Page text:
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Between the Folds of This Silk Fan Is a 19th-Century Horse Racing Program

Stop sweating, start betting.

Concealed in the creases of this fan are the details of the race on February 20, 1892 at Ellerslie.
Concealed in the creases of this fan are the details of the race on February 20, 1892 at Ellerslie. Courtesy Auckland City Libraries

It was February 20, 1892, in the middle of New Zealand’s hottest months. In the stands overlooking Ellerslie Racecourse in Auckland, an earl and a countess watching the races cooled themselves with a fan made of fine silk, feathers, and ivory. But this was no ordinary fan. If you looked closely between the creased silk, you could make out the names, ages, and weights of the horses as well as the program for the day’s races.

The special racing event was held in celebration of the earl, William Hillier Onslow, the governor of New Zealand, who was about to return to his parliamentary career in England. For special Auckland Cup races and events, programs were fashioned out of the finest material, but it was rare to find one crafted into the form of a fan.

Details on the ivory ribs of the racebook fan.
Details on the ivory ribs of the racebook fan. Courtesy Auckland City Libraries

The ornate fan program was given to the Onslows as a farewell token. It was completely decked with valuable materials and references to the honoree. The trim of the 12-inch-tall fan is adorned with feathers, while the ribs are made of ivory that are etched with intricate patterns. The silk is printed with typical information of a race book that you’d get today, says Andrew Henry, a librarian and heritage resource developer at Auckland City Libraries, which holds the limited-edition silk race program fan in the Auckland Libraries Ephemera Collection.

The horse’s name, age and weight, the rider and his colors, the time each race starts, the distance and winning stake are all there. The February 20, 1892 issue of the New Zealand Herald also noted that the cover of the books featured the monogram of the club and the Onslow coat of arms and motto “Festina lente,” which is Latin for “Make haste slowly.”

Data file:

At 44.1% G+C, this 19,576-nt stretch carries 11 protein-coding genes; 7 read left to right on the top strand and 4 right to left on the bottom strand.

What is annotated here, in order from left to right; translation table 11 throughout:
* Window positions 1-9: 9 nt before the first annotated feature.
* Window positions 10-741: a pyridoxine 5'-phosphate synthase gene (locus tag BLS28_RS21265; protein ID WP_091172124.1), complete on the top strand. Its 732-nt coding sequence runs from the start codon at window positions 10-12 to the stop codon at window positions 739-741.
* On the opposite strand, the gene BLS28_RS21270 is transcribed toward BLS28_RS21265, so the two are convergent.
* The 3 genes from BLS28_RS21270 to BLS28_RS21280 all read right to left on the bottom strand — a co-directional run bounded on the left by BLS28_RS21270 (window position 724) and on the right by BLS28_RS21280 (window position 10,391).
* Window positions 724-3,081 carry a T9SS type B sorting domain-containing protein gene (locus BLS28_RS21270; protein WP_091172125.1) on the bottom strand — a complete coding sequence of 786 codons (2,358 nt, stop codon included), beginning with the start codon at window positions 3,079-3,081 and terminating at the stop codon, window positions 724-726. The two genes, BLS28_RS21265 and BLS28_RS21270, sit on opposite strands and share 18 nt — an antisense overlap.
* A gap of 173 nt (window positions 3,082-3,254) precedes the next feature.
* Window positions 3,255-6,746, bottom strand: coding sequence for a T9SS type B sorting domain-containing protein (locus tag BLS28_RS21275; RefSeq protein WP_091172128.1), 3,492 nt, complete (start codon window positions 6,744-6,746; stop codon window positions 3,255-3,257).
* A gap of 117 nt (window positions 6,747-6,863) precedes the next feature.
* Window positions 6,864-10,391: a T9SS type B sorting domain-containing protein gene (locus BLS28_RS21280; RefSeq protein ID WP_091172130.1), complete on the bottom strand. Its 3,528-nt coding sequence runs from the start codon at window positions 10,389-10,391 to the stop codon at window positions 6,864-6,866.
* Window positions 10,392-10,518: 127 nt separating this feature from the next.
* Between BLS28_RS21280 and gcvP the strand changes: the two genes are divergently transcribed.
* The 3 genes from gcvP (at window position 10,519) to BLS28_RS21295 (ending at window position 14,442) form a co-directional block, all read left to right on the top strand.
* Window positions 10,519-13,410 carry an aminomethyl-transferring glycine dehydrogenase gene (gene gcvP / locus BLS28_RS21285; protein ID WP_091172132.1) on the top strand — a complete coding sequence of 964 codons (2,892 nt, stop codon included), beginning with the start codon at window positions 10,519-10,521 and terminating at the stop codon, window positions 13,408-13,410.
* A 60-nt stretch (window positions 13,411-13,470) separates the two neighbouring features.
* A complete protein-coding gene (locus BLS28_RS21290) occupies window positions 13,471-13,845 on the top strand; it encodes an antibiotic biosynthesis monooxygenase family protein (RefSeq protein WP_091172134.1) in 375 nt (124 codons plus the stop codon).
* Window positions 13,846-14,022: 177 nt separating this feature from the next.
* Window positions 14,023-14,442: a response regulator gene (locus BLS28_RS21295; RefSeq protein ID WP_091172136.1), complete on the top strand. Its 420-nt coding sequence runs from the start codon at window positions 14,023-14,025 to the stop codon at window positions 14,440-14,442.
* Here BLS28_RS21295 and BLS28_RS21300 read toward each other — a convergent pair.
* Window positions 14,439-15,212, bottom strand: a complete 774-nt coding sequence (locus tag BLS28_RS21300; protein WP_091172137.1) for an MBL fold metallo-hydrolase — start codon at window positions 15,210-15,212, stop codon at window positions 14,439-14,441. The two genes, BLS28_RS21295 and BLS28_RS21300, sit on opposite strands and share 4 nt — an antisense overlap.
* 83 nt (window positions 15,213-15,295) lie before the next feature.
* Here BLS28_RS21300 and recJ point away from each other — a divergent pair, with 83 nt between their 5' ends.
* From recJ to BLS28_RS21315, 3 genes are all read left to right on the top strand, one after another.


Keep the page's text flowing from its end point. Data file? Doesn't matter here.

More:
An 1854 racebook printed on silk, with a small illustration of riders on horses.
An 1854 racebook printed on silk, with a small illustration of riders on horses. Courtesy Auckland City Libraries

Silk programs weren’t uncommon in the Ellerslie Racecourse stands. “It would seem that for special events with visiting dignitaries it was quite common to print on silk,” says Henry. The Auckland Libraries Ephemera Collection also has an assortment of playbills printed on silk from the mid to late-19th century. But this is the only race program fan ever found.

This silk racing program for the January 3, 1852 race celebrated his Excellency Lieutenant Governor Wynyard.
This silk racing program for the January 3, 1852 race celebrated his Excellency Lieutenant Governor Wynyard. Courtesy Auckland City Libraries

But Henry has yet to come across another silk racebook that’s been converted into an alternative item. “February 20 is around when we get the hottest weather here in New Zealand so it could be very hot wearing Victorian-style clothes to the races,” he says. The fan potentially could have been used for “practical purposes.”

Despite the effort put into crafting the fan, the farewell event was as successful as people would hoped.
Despite the effort put into crafting the fan, the farewell event was as successful as people would hoped. Courtesy Auckland City Libraries

Even though the object was a lavish gift, the actual race was not a success at all, says Henry. The newspapers lamented the poor weather and turnout, as well as the small amount of money that had been wagered. But despite the disappointments of the race day, at least we ended up with this one-of-a-kind fan.

Object of Intrigue is a weekly column in which we investigate the story behind a curious item. Is there an object you want to see covered? Email ella@atlasobscura.com.